The Passenger - Michelangelo Antonio - Great, evocative, moody piece about a journalist who, on impulse, abandons his life and switches identities with a dead man in his ass-end of the world hotel. The psychological implications for the character, who leaves behind a family and a solid career and picks up a young woman with a similar adventurous spirit, make a nice broth for the thriller plot to simmer in, as his new identity has a whole new set of consequences. Best moment: arms deal made in church.

Premium Rush - David Koepp - Another gimmick-flick whose extraneous elements outshine the pic's pitch so completely, the end product resembles a solar eclipse. Michael Shannon's sad-sack, degenerate-gambling cop in deep with Chinese gangsters is the sun in this analogy, and the hot-shot bike messengers silver-streaking their way through crowded NYC streets are the moon. Really, if instead of this tepid action flick, we'd spent the day stewing with Shannon and encountered the bikers only the way his character does, not only could the film have been astonishingly good (I mean it - astonishing - I believe it could have been, Shannon's just that good), the action scenes would have been so much more exciting, frustrating and darkly comic. Best moment: Shannon submits to a beating he has coming.

Seven Psychopaths - Martin McDonagh - Not a straight crime film, not a straight comedy. There's a meta-element to this one that isn't entirely successful, but the uneven ingredients couldn't make me not love the movie. McDonagh's use of profanity, language, violence, humor to turn screen writing and crime flick tropes on their heads is amusing, but the real gold is in the extended monologues. Best moment: Tom Waits and Colin Farrell chat on the phone.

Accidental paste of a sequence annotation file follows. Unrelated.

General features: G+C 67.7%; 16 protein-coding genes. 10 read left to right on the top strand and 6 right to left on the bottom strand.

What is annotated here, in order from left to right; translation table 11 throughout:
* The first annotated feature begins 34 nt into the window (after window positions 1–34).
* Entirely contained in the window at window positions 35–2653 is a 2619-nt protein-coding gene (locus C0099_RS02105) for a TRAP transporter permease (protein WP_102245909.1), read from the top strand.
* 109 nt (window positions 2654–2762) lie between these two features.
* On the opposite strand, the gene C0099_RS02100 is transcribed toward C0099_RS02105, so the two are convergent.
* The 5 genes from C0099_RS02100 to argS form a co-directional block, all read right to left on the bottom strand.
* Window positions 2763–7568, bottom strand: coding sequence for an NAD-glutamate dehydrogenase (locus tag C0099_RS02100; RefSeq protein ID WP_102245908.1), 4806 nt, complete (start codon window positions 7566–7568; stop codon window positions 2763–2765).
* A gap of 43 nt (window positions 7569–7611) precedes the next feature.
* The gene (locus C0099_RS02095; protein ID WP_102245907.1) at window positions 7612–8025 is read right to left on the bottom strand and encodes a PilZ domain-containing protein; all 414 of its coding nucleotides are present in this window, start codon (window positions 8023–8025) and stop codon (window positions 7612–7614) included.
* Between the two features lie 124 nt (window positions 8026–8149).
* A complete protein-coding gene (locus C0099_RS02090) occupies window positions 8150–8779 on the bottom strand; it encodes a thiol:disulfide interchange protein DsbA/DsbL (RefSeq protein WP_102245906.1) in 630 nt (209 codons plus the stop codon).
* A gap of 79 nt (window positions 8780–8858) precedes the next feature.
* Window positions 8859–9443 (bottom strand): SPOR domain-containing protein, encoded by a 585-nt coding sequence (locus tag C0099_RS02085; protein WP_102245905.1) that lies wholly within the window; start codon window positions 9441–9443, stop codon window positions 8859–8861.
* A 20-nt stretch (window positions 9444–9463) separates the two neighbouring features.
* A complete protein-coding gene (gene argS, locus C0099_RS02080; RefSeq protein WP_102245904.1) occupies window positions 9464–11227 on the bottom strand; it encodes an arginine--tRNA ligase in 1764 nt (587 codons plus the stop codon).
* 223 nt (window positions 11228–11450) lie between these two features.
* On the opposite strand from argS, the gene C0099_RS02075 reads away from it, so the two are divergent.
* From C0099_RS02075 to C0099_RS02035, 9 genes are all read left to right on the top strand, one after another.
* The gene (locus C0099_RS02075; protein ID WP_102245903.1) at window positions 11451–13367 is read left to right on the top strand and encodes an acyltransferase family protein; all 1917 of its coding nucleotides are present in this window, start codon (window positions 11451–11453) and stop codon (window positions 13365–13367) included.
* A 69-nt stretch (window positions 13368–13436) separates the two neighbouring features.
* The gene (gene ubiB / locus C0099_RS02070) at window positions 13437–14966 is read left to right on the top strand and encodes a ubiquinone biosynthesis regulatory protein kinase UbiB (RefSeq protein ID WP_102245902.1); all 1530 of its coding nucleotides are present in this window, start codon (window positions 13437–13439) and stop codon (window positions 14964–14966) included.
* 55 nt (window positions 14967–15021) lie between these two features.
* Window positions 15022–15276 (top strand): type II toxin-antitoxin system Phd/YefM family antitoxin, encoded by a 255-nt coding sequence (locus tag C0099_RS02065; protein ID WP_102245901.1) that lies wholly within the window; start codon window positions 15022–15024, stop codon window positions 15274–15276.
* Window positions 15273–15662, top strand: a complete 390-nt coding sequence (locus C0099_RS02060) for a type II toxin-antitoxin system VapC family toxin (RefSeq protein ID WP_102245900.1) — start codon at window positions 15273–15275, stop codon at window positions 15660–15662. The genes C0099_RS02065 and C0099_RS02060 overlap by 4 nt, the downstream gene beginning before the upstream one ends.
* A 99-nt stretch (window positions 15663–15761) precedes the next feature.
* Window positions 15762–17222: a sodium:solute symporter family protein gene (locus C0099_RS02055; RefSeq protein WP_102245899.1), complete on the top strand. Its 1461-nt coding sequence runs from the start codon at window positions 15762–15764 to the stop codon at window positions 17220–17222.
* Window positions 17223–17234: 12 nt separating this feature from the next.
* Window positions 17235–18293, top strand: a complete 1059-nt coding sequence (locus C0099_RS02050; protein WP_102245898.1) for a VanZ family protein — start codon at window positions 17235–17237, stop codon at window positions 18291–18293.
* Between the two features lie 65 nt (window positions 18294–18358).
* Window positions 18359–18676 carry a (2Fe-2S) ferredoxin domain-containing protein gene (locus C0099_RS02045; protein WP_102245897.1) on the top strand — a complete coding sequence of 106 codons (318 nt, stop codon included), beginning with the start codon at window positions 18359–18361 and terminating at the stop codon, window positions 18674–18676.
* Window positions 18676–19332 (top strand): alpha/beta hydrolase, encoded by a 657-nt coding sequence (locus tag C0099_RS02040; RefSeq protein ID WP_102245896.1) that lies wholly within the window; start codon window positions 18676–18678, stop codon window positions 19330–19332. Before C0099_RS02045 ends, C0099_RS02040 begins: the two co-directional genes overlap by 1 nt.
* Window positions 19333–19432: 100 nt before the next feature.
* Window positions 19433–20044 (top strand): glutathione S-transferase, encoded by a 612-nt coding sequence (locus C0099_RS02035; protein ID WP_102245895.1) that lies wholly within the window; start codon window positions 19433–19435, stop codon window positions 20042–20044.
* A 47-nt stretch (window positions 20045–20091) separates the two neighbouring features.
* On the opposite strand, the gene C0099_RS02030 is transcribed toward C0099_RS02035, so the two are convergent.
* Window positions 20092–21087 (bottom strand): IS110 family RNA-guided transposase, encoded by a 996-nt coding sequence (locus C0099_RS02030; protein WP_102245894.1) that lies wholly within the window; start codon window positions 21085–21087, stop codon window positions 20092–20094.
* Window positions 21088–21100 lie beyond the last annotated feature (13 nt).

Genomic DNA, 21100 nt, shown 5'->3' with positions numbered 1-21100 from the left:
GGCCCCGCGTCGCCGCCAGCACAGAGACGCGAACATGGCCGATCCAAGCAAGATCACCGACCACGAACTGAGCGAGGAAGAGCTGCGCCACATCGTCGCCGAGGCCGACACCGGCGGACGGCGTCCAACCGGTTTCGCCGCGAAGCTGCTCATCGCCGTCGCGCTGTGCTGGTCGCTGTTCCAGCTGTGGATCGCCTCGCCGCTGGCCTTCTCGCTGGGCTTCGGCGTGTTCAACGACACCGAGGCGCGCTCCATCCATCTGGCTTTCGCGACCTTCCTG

Zero Dark Thirty - Kathryn Bigelow - Nuts and bolts espionage procedural that's... well crafted, if not terribly entertaining. I did appreciate a lot of the choices made (imagine how awful that climactic siege sequence would've been in the hands of a Michael Bay schooled film maker), but the nailing of Osama Bin Laden was never a goal the film ever got me to care about much. Each character is (intentionally) soley defined by their role in the manhunt to the point that the person we end up knowing the most about is the interrogated subject in the film's opening chapter. In fact, if the entire film had been Jason Clarke and Jessica Chastain going duo e mano with Reda Kateb, I would have found it much easier to invest in. But in the end, it's not a film about people, but ideas and ideals and what Best moment: Kateb's interrogation. 

January also found me fondly revisiting Jean-Pierre Melville's Le Cercle Rouge, Rian Johnson's Looper and Sam Peckinpah's Pat Garrett & Billy the Kid.

Monday, February 4, 2013

2012: My Year in Novellas

I tell you I've got a novella coming out soon? Perhaps, I mentioned that somewhere. Yeah, my baby, Fierce Bitches, drops at the end of February and I've been pleased and a bit baffled by the early attention its had. Well, I think the novella is underloved as a medium and I'd like to give you some fine examples of the form from my personal reading last year.

Eric Beetner's Dig Two Graves - A convict escapes custody and embarks on a quest for his stashed cash and some righteous comeuppance against the the lover who set him up. This hardboiled and darkly comic tale of revenge is a single-sitting slice of wrong I wish I could write.